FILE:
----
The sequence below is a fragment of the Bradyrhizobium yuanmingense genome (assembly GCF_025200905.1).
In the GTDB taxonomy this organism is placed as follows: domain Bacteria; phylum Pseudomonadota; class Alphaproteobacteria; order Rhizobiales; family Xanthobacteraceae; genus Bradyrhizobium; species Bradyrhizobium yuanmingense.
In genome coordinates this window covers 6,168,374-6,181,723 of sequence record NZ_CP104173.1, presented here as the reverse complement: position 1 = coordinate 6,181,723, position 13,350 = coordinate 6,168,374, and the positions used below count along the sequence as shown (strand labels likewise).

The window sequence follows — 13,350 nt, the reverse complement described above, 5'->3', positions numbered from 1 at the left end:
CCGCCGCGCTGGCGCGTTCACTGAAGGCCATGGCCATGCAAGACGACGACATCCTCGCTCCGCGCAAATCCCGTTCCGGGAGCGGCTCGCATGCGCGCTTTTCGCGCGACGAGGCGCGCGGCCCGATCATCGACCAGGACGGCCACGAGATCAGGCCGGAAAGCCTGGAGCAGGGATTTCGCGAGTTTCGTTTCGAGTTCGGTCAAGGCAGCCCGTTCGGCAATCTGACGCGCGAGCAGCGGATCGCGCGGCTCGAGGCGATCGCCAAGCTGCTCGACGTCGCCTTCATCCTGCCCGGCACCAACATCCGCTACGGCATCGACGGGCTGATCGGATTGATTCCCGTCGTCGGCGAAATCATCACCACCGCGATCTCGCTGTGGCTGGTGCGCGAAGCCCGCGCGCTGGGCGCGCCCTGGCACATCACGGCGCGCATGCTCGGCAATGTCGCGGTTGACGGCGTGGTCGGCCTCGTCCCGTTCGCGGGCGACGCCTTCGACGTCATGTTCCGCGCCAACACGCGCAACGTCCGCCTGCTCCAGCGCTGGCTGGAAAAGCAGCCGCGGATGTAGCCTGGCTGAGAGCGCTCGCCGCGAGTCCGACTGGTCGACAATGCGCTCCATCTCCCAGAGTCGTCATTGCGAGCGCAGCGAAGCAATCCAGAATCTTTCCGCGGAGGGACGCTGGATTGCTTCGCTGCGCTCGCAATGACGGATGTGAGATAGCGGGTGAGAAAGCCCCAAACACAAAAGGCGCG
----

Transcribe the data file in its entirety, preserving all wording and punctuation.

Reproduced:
The sequence below is a fragment of the Bradyrhizobium yuanmingense genome (assembly GCF_025200905.1).
In the GTDB taxonomy this organism is placed as follows: domain Bacteria; phylum Pseudomonadota; class Alphaproteobacteria; order Rhizobiales; family Xanthobacteraceae; genus Bradyrhizobium; species Bradyrhizobium yuanmingense.
In genome coordinates this window covers 6,168,374-6,181,723 of sequence record NZ_CP104173.1, presented here as the reverse complement: position 1 = coordinate 6,181,723, position 13,350 = coordinate 6,168,374, and the positions used below count along the sequence as shown (strand labels likewise).

The window sequence follows — 13,350 nt, the reverse complement described above, 5'->3', positions numbered from 1 at the left end:
CCGCCGCGCTGGCGCGTTCACTGAAGGCCATGGCCATGCAAGACGACGACATCCTCGCTCCGCGCAAATCCCGTTCCGGGAGCGGCTCGCATGCGCGCTTTTCGCGCGACGAGGCGCGCGGCCCGATCATCGACCAGGACGGCCACGAGATCAGGCCGGAAAGCCTGGAGCAGGGATTTCGCGAGTTTCGTTTCGAGTTCGGTCAAGGCAGCCCGTTCGGCAATCTGACGCGCGAGCAGCGGATCGCGCGGCTCGAGGCGATCGCCAAGCTGCTCGACGTCGCCTTCATCCTGCCCGGCACCAACATCCGCTACGGCATCGACGGGCTGATCGGATTGATTCCCGTCGTCGGCGAAATCATCACCACCGCGATCTCGCTGTGGCTGGTGCGCGAAGCCCGCGCGCTGGGCGCGCCCTGGCACATCACGGCGCGCATGCTCGGCAATGTCGCGGTTGACGGCGTGGTCGGCCTCGTCCCGTTCGCGGGCGACGCCTTCGACGTCATGTTCCGCGCCAACACGCGCAACGTCCGCCTGCTCCAGCGCTGGCTGGAAAAGCAGCCGCGGATGTAGCCTGGCTGAGAGCGCTCGCCGCGAGTCCGACTGGTCGACAATGCGCTCCATCTCCCAGAGTCGTCATTGCGAGCGCAGCGAAGCAATCCAGAATCTTTCCGCGGAGGGACGCTGGATTGCTTCGCTGCGCTCGCAATGACGGATGTGAGATAGCGGGTGAGAAAGCCCCAAACACAAAAGGCGCG